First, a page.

Project description:<h4>Background</h4> Following the 2018 mass shooting at Marjory Stoneman Douglas High School in Parkland, Florida, there was a dramatic increase in media coverage of extreme risk protection orders (ERPOs) and in state policy proposals for ERPO laws. This study documents the frequency of news coverage of ERPOs throughout 2018 and examines the narratives used by media outlets to describe this risk-based firearm policy. <h4>Methods</h4> Using a mixed-method descriptive design, we examine the frequency of national news media coverage of ERPO legislation in 2018, before and after the Parkland shooting, and analyze the content of news articles related to a sample of states that considered ERPO legislation after the shooting. <h4>Results</h4> We find a sharp increase in the frequency of articles related to ERPOs following the Parkland shooting and smaller increases in coverage surrounding ERPO policy proposals and other public mass shootings that year. Nearly three-quarters of articles in our content analysis mentioned the Parkland shooting. The news media often mentioned or quoted politicians compared to other stakeholders, infrequently specified uses for ERPOs (e.g., prevention of mass violence, suicide, or other violence), and rarely included evidence on effectiveness of such policies. More than one-quarter of articles mentioned a mass shooting perpetrator by name, and one-third of articles used the term “gun control.” <h4>Conclusions</h4> This study describes the emerging public discourse, as informed by media messaging and framing, on ERPOs as states continue to debate and implement these risk-based firearm violence prevention policies. <h4>Supplementary Information</h4> The online version contains supplementary material available at 10.1186/s12889-021-11909-z.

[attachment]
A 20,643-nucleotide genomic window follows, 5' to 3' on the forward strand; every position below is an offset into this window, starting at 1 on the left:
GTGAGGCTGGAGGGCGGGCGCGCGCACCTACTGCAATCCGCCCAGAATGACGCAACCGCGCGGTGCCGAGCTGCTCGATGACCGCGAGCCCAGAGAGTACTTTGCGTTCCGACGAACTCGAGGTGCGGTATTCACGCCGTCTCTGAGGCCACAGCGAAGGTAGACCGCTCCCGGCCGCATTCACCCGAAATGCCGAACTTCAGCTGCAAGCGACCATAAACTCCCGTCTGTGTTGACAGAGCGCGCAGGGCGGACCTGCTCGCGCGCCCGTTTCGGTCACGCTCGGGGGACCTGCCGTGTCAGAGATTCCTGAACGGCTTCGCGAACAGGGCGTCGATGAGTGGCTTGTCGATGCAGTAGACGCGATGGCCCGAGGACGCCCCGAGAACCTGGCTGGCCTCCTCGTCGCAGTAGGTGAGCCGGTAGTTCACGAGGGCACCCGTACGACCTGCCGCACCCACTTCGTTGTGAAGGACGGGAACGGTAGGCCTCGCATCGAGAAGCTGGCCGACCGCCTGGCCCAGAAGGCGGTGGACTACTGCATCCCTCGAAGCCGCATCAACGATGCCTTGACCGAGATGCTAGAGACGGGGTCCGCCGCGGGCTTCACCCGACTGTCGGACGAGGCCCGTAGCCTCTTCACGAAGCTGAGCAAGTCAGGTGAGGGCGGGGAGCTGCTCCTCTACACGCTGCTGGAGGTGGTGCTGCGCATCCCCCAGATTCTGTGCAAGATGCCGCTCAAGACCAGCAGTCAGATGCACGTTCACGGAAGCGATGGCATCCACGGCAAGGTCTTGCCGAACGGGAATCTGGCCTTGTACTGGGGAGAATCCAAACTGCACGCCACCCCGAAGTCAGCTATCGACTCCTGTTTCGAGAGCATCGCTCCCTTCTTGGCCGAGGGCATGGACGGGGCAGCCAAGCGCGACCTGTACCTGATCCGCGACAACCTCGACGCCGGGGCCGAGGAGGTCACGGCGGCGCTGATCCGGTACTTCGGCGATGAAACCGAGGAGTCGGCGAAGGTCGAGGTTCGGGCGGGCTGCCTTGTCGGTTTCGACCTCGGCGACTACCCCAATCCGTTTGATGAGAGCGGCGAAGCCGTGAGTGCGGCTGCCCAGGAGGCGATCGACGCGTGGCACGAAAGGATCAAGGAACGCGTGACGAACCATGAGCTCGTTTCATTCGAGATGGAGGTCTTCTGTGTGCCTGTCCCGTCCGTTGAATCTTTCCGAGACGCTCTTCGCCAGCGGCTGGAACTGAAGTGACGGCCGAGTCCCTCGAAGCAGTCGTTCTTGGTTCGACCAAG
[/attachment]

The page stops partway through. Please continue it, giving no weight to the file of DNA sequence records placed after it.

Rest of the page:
Project description:BACKGROUND:Because organ transplantation relies on public support for donation, an analysis of public discourse around organ donation is essential. We investigated the portrayal of family veto - when a family overrides the deceased person's prior legally executed wishes to donate - in Canadian news media. METHODS:Using the Canadian Newsstream database, we identified articles published in English-language newspapers addressing family veto between 2000 and 2016. Guided by the theoretical perspectives of framing of media effects, we conducted a systematic content analysis of the articles to examine how the Canadian media framed family veto. An initial in-depth analysis of the data set in which themes and patterns were captured and recorded identified coding categories, including primary framing of family veto, prevalence, reasons, ethical or legal concerns and overall tone of the article. Two coders analyzed the data set to ensure intercoder reliability. RESULTS:A total of 133 relevant articles were identified. Family veto was framed predominantly as something that should not be allowed (81 articles [60.9%]) and as a reality that is little understood outside the transplantation community (45 [33.8%]). One-quarter of the articles (32 [24.1%]) highlighted ethical principles of autonomy and justice associated with family veto. Family veto was represented as a stumbling block in the present organ donation system, with most publications (107 [80.4%]) calling for change. There were differing interpretations of organ donation legislation, with 82 articles (61.6%) erroneously stating or suggesting that existing legislation permits family veto. INTERPRETATION:Family veto in organ donation was portrayed predominantly negatively. Many publications reflected a misunderstanding of the law concerning this issue. Although the framing of family veto highlighted important ethical and legal concerns as well as practice and policy considerations, research is needed to enhance the understanding of family veto in organ donation.